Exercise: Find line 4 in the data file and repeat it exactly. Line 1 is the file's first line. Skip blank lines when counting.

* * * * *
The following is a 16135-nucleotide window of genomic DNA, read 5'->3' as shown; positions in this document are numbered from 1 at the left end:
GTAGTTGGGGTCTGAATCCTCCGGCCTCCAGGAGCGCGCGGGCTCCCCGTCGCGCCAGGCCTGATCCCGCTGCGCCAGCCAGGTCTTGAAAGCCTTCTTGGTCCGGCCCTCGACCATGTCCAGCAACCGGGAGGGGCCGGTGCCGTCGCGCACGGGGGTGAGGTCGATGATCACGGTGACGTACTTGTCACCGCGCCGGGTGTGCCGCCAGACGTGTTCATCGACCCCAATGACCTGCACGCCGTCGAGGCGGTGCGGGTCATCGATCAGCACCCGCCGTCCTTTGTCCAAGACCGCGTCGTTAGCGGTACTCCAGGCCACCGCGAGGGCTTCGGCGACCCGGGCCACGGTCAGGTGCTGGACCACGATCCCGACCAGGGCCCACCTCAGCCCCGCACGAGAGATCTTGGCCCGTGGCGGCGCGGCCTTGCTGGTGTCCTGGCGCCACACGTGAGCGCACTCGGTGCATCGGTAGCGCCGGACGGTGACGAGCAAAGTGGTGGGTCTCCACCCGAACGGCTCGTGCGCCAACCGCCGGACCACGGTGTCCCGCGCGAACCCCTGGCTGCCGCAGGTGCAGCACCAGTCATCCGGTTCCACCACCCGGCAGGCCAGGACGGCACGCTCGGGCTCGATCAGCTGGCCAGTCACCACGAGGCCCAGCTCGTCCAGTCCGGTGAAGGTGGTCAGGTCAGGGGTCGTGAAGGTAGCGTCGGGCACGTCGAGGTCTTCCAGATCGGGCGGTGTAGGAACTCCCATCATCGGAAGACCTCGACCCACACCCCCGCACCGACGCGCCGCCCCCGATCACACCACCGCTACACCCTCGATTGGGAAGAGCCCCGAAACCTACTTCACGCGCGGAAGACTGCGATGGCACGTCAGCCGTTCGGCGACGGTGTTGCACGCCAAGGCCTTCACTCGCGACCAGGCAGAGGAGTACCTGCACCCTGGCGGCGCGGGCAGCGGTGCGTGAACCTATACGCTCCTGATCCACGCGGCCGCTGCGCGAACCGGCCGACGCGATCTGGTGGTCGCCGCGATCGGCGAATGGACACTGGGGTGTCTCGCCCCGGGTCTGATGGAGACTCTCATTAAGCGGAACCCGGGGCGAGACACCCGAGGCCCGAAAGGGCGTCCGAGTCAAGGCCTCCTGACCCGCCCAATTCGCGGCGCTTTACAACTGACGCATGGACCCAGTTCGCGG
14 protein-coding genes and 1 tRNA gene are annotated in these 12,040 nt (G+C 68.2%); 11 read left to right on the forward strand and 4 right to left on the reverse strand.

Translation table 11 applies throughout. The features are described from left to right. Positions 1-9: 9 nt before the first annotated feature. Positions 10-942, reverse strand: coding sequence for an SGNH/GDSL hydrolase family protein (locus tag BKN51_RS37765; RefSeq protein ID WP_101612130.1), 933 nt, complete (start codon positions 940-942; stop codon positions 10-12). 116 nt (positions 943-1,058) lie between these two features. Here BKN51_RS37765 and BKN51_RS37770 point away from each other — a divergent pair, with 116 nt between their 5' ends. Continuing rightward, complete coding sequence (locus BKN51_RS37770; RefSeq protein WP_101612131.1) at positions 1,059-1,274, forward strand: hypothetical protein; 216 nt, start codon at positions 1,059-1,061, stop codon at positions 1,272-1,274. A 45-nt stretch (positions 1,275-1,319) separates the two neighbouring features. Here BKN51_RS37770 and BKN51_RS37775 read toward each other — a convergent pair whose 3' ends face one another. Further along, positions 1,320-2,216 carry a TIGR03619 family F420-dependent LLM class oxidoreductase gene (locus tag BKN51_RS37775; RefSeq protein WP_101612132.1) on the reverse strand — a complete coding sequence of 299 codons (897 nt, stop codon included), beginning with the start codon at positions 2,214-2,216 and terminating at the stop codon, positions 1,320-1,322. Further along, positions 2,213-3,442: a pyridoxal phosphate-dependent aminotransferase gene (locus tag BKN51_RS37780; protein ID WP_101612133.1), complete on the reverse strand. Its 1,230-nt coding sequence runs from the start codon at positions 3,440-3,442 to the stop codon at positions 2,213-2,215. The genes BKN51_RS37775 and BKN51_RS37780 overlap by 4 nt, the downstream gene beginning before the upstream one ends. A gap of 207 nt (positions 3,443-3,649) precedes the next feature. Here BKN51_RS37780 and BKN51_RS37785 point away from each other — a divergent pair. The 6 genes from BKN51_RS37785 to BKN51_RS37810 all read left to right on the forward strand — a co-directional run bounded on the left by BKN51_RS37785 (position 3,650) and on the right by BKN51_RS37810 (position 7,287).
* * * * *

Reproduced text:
Translation table 11 applies throughout. The features are described from left to right. Positions 1-9: 9 nt before the first annotated feature. Positions 10-942, reverse strand: coding sequence for an SGNH/GDSL hydrolase family protein (locus tag BKN51_RS37765; RefSeq protein ID WP_101612130.1), 933 nt, complete (start codon positions 940-942; stop codon positions 10-12). 116 nt (positions 943-1,058) lie between these two features. Here BKN51_RS37765 and BKN51_RS37770 point away from each other — a divergent pair, with 116 nt between their 5' ends. Continuing rightward, complete coding sequence (locus BKN51_RS37770; RefSeq protein WP_101612131.1) at positions 1,059-1,274, forward strand: hypothetical protein; 216 nt, start codon at positions 1,059-1,061, stop codon at positions 1,272-1,274. A 45-nt stretch (positions 1,275-1,319) separates the two neighbouring features. Here BKN51_RS37770 and BKN51_RS37775 read toward each other — a convergent pair whose 3' ends face one another. Further along, positions 1,320-2,216 carry a TIGR03619 family F420-dependent LLM class oxidoreductase gene (locus tag BKN51_RS37775; RefSeq protein WP_101612132.1) on the reverse strand — a complete coding sequence of 299 codons (897 nt, stop codon included), beginning with the start codon at positions 2,214-2,216 and terminating at the stop codon, positions 1,320-1,322. Further along, positions 2,213-3,442: a pyridoxal phosphate-dependent aminotransferase gene (locus tag BKN51_RS37780; protein ID WP_101612133.1), complete on the reverse strand. Its 1,230-nt coding sequence runs from the start codon at positions 3,440-3,442 to the stop codon at positions 2,213-2,215. The genes BKN51_RS37775 and BKN51_RS37780 overlap by 4 nt, the downstream gene beginning before the upstream one ends. A gap of 207 nt (positions 3,443-3,649) precedes the next feature. Here BKN51_RS37780 and BKN51_RS37785 point away from each other — a divergent pair. The 6 genes from BKN51_RS37785 to BKN51_RS37810 all read left to right on the forward strand — a co-directional run bounded on the left by BKN51_RS37785 (position 3,650) and on the right by BKN51_RS37810 (position 7,287).